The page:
The front door to your home is the gateway that brings guests into your home, as well as takes you and your family out into the world. No other door is used more than the front door, which means wear and tear typically diminishes the quality of front doors faster than any other type of door. The result is a decline in energy efficiency that costs you more each month for utility bills.
According to the door experts at ETO Doors, you can implement one or more easy energy efficient strategies to keep cold air out in winter, and hot air out during summer.
Select an Energy Efficient Material
Older doors tend to lose their energy efficiency, and that means the time has come to replace them. The first item on your shopping list should be to choose an energy efficient material. Fiberglass ranks as the most energy efficient material for a front door, with the material delivering four times more insulation than the insulation delivered by natural wood. Large uncoated glass panels doors are about as energy inefficient as natural wood. High quality glass doors have a special coating that can help homeowners save up to 50 percent on energy costs.
Break Out the Caulking Gun
A front door that does not align correctly with the frame produces a series of gaps that invite outdoor air inside your home. The solution for fixing gaps is to caulk the open areas by using an easy to manipulate caulking gun. Not taking care of gaps is a huge problem in winter, when warm air literally flies out the front door to be replaced by Arctic blasts. Make sure to use caulk for gaps that are one-quarter of inch or smaller. For larger gaps, stuff the openings with a resilient material like foam, and then top the foam off with caulk.
Another way air from outdoors enters your home is by swooshing through a gap located between the bottom of the front door and the floor. Adding a sweep to cover the space reduces the cost of heating your home in winter and cooling it during summer. Sweeps also do a great job of preventing dust, insects, and moisture from invading your house. You can opt for either a U shaped sweep that attaches to the underside of the front door, or go with metal strips that you glue or nail to the bottom of the door.
Replace Damaged Weatherstripping
Damaged, missing, and/or incorrectly installed weatherstripping is the most common way air from outside finds its way inside your home, Before every change in season, inspect the weatherstripping on the front door to determine whether you need to repair minor breaks or replace the old weatherstripping with new and improved weatherstripping. The most accurate way to test for air infiltration is in winter by placing your fingers along the weatherstripping to search of cold spots.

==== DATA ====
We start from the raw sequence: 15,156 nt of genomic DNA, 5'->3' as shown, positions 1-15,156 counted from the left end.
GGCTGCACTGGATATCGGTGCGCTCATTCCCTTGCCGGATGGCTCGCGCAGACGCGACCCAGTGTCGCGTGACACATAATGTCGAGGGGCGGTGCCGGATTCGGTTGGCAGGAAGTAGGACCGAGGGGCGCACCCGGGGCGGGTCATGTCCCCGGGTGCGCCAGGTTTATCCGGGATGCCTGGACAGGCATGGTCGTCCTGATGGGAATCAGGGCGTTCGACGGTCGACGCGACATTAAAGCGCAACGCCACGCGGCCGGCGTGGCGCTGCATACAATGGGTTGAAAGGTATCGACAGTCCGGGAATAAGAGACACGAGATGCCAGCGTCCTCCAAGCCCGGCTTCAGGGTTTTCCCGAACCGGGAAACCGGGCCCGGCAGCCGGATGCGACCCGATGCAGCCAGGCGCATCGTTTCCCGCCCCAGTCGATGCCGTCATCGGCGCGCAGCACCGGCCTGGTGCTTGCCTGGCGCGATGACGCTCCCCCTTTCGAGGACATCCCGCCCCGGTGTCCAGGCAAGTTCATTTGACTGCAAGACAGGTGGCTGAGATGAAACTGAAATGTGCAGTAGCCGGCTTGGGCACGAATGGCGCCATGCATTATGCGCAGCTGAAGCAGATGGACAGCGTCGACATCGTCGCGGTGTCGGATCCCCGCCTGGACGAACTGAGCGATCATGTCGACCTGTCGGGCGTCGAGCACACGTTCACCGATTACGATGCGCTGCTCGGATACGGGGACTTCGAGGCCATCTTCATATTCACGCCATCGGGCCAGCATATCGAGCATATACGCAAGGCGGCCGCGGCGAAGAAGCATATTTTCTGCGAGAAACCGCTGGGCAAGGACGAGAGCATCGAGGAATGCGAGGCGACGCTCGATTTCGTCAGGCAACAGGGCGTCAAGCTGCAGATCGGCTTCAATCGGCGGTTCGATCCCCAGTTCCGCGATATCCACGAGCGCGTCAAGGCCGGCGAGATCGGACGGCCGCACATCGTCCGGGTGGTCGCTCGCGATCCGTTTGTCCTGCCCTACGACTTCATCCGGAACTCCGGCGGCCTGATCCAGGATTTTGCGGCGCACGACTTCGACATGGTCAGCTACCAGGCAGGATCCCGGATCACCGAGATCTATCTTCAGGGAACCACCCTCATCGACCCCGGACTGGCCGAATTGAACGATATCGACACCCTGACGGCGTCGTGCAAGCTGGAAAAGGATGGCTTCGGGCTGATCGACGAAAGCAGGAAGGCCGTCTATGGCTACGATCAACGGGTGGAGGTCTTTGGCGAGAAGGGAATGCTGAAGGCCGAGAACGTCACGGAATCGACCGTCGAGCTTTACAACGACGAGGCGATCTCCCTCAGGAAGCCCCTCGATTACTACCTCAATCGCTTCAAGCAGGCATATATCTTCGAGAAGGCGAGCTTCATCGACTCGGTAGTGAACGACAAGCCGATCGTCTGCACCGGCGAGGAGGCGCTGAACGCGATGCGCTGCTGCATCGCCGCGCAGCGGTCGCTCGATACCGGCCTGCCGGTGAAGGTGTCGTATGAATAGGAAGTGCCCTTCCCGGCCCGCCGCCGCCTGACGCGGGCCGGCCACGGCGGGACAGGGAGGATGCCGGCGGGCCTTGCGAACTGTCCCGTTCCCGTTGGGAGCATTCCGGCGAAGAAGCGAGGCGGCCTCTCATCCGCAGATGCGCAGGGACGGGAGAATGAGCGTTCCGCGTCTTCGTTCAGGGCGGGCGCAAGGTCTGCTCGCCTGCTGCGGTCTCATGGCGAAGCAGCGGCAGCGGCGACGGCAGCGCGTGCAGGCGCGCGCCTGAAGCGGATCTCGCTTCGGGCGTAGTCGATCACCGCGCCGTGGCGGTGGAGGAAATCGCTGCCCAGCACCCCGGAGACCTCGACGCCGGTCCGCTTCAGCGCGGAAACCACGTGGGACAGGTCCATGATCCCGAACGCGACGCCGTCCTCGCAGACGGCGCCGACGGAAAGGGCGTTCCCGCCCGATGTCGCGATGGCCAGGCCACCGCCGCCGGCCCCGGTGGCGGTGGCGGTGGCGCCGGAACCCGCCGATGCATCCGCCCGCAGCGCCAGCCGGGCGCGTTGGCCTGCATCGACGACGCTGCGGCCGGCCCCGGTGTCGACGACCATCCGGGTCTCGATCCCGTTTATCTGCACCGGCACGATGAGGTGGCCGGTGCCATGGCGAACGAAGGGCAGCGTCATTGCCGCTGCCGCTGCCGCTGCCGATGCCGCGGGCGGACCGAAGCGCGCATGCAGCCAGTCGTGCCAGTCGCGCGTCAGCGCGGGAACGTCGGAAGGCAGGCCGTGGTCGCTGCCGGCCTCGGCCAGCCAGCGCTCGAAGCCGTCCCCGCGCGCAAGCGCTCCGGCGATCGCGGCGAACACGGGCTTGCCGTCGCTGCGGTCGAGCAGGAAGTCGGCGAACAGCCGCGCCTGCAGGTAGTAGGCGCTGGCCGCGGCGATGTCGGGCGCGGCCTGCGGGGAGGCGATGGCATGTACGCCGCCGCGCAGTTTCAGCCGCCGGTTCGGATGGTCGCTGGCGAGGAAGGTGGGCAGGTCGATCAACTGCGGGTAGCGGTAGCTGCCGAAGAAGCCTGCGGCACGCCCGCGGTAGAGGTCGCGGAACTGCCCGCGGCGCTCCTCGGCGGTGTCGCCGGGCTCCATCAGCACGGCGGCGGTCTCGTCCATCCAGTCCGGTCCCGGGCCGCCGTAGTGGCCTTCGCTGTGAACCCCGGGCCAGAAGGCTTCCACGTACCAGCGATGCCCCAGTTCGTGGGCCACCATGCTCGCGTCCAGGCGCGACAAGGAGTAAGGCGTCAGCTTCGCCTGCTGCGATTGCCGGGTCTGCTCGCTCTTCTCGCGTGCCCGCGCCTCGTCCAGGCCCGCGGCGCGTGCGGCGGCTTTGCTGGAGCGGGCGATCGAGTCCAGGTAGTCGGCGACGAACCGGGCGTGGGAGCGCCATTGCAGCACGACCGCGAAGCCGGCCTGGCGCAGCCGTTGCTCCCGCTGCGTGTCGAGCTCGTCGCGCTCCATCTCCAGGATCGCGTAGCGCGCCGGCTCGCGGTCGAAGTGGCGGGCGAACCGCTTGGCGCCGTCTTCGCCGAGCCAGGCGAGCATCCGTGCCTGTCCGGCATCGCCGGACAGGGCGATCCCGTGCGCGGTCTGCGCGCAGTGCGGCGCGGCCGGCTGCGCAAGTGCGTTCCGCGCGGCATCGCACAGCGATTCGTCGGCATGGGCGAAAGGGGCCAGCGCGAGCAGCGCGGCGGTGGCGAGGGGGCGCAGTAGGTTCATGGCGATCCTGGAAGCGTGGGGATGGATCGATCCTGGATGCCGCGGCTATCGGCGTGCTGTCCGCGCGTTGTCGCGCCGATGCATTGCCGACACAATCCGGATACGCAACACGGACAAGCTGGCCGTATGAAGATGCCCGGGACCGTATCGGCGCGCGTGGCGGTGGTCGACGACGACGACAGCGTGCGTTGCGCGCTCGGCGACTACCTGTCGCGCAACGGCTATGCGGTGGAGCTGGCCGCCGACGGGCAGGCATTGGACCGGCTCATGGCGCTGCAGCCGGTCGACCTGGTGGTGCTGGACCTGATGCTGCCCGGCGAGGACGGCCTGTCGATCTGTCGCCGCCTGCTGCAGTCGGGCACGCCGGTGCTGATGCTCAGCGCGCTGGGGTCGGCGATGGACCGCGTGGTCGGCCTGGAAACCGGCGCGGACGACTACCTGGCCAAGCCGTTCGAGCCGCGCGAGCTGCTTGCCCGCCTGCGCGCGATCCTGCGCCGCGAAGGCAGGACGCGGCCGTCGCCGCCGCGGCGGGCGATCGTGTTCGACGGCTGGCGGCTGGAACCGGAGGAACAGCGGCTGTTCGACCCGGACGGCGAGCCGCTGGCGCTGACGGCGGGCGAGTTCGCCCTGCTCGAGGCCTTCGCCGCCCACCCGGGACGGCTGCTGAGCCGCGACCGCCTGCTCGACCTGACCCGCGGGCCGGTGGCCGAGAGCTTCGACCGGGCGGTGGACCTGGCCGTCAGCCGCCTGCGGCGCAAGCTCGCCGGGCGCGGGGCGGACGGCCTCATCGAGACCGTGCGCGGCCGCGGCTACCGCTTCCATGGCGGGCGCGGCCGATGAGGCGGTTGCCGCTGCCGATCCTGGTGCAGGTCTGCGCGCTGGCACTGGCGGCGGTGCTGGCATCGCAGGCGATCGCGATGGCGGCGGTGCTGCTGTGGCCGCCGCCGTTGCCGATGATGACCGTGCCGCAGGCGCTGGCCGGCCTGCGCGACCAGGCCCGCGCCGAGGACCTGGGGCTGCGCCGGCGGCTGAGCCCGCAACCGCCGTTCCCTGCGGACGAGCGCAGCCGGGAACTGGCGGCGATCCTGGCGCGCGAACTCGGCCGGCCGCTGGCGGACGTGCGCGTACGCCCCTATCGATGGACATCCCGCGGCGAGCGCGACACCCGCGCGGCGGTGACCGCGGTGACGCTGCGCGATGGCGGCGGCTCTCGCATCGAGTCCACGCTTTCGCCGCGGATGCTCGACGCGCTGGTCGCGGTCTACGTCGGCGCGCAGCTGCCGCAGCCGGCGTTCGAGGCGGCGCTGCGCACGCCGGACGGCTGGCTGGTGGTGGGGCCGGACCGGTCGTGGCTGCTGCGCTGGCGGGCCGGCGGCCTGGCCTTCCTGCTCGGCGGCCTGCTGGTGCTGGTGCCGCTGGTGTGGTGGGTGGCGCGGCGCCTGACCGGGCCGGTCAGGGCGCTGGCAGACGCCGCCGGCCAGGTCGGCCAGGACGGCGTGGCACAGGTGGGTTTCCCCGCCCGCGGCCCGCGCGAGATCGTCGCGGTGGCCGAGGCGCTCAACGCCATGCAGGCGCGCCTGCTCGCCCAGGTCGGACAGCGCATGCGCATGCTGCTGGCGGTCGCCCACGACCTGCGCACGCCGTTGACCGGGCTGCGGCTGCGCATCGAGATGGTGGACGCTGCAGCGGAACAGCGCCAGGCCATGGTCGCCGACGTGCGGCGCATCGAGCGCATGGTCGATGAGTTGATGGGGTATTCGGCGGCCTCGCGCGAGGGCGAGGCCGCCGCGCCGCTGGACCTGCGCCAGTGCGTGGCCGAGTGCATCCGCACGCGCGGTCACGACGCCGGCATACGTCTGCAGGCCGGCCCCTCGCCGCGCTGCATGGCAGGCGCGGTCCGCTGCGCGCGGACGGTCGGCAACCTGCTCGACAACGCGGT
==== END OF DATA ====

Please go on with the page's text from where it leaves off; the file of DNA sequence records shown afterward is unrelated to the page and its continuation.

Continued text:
Adhesive foam is a proven method for repairing damaged weatherstripping. You can go with plastic or rubber adhesive foam, which makes it easy to cut sections for fixing holes and cracks. Remember that adhesive foam has a product life of no longer than three years. Although felt is not effective because it eventually compresses, a heavy-duty fix for damaged weatherstripping is interlocking metal strips. The heavy-duty approach to fixing damaged weather stripping requires the services of a professional installer.
Do Storm Doors Do the Job?
One of the debates home improvement professionals have concerns the energy efficiency of storm doors. The customized doors possess thermal lining and double-paned glass that prevent outside air from coming inside a home. However, a more affordable energy saving tip is to switch out the screen with a double-glass pane. You do not have to pay for the entire door, and the energy efficiency benefit is about the same.
Replacing the Front Door
Repairing the front door is the most affordable way to save money on energy bills. Nonetheless, your front door might be beyond repair because of the staggering amount of air it lets inside your house. Many styles of contemporary front doors include foam cores and a magnetic strip that acts as weather stripping. The foam cores rate in the same manner as insulation by referring to the R-value. Foam core front doors rate between R-5 and R-6, which makes the front doors five times more energy efficient than natural wood front doors.
The front door to your home is the front line of defense for providing security. It also is the first impression visitors have of your home. Your front door should act as an extension of your Welcome mat, but it also should not invite cold or hot air into your house. Implementing a few energy saving tips should keep your heating and cooling bills within budget.